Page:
Paul Martin-Bornand (1896–1935)

“Like his brother Jules, i.e. 22nd June 1896, Paul Martin-Bornand, registered his own company, on the day the Martin Frères company was dissolved. Paul was the brother-in-law of Emile Bornand-Perrier, établisseur in L´Auberson, who ceased all activity on 6th February 1935.”  (Piguet 2004, p. 257)


Henri, Emile and Alfred Martin (1870s–1874, music box polishing workshop)

“In the 1870s, Henri Martin and his brothers Emile and Alfred were attracted to music boxes. All three of them were to participate in this adventure.”  (Piguet 2004, p. 257)

“Emile and Alfred became partners and opened a music box polishing workshop which kept up its activities until 1874, when Emile decided to devote his life to the church and moved to France.”  (Piguet 2004, p. 257)


Henri Martin (*1846, own workshop 1874)

“Born on 6th March 1846, Henri Martin trained as a watchmaker´s apprentice (the industry was still in vogue in the region) and then became interested in music boxes. He was one of the first to see how the discovery of the maneville (hand cranked movement) could benefit the music box industry. In 1874 he set up a workshop which developed satisfactorily, judging from the fact that it was one of the first to be subjected to the factory law. He was also one of the only local établisseurs to advertise jobs indicating the salary offered to women pinners, i.e. twelve cents for the small crank boxes in 1880, of fifteen cents for the single-tune cylinder boxes with thirty-six notes in 1882.”  (Piguet 2004, p. 257)

National Exhibition in Zurich in 1883

“The manufacturer from L´Auberson participated in the National Exhibition in Zurich in 1883, but independently of his colleagues because he decided, no doubt for organizational reasons, to entrust the representation and sale of his products to the Exhibition Administration. Henri Martin exhibited hand crank boxes playing one tune, in round enemelled metal boxes or in laquered wooden boxes playing one to six tuned. He claimed that he produced 15,000 pieces a year.”  (Piguet 2004, p. 257)

Mid 1880s: no more handcrank boxes but combs and cylinders
Henri Martin was aware of the fact that the market for handcrank boxes was saturated, that quality and prices were falling, and in the middle of the 1880s, he gave up this type of production and concentrated on the manufacture of components such as combs and cylinders.”  (Piguet 2004, p. 257)

Creating own tools
Henri Martin was aware of the fact that the market for handcrank boxes was saturated, that quality and prices were falling, and in the middle of the 1880s, he gave up this type of production and concentrated on the manufacture of components such as combs and cylinders.”  (Piguet 2004, p. 257)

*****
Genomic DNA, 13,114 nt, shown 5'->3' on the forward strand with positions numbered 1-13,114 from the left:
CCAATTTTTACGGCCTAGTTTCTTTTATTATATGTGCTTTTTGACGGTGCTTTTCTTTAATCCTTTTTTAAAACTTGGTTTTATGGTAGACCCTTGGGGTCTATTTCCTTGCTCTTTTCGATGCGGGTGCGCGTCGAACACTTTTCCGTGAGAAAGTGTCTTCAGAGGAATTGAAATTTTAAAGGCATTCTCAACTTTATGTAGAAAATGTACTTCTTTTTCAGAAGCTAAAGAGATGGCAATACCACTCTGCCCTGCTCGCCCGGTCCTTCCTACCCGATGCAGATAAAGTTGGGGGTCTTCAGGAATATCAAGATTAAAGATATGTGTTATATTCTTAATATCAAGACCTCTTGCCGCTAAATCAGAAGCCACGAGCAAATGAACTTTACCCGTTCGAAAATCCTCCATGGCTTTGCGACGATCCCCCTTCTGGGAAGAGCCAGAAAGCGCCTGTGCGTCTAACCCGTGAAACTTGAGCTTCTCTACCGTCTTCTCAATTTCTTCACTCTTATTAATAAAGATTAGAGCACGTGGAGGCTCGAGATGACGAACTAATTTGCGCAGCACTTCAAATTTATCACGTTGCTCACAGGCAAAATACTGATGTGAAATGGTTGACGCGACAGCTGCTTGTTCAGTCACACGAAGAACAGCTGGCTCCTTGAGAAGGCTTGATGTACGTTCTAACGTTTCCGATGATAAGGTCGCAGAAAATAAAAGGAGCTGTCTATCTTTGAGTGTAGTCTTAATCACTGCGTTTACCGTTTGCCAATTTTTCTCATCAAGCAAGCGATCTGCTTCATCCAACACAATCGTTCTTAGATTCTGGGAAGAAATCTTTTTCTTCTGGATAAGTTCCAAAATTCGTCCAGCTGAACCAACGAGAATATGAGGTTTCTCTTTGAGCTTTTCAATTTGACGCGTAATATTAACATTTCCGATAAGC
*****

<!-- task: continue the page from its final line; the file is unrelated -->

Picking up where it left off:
“Henri Martin suffered from a severe limp, which strengthened his character and stimulated his inventiveness: he had to be astute in order to work in spite of his physical handicap. So he created his own tools and invented a process to manufacture cylinders, which he managed to cut without warping and then supplied to local music box établisseurs.”  (Piguet 2004, p. 257)

“This activity turned out to be profitable. His workshop was equipped with a steam engine. He expanded it and had seven workers and two young boys in 1888. In the meantime, however, the Sainte-Croix manufacturers started making their own supplies; like Hermann Thorens, who took to making his own cylinders. Henri Martin had to find other outlets.”  (Piguet 2004, p. 257)

1893: Brushes and brooms, fire destroyed the workshop
“;On 21st April 1893, he gave up music boxes for brushes and brooms of all types</strong>, but a few days later, on 15th May, a <strong>fire destroyed his workshop</strong>. &lsquo;Interrupting his activities struck a death blow to his music box supplies workshop. After consulting his clients, he decided to rebuild, to the satisfaaction of all his neighbours. On 30th July 1894, the first family was ready to move in.&rsquo;&rdquo;  (The history oft he Martins, pp. 19-20)”    (Piguet 2004, p. 257)

Henri Martin carried on making cylinders for a number of years. In 1896 he introduced the production of supplies for musical clocks and of synthetic precious stones for watches in 1907.

He [Henri Martin] gradually transferred this activity to his sons Jean [II], until the latter set up in Yverdon in 1920; and Albert, who continued precious stone drilling until 1925, while taking care of the farm.”  (Piguet 2004, p. 257-258)


TMB 18, 5, 1998, p. 136, Nr. 33; Bellamy, Music Makers of Switzerland, (2015), p. 6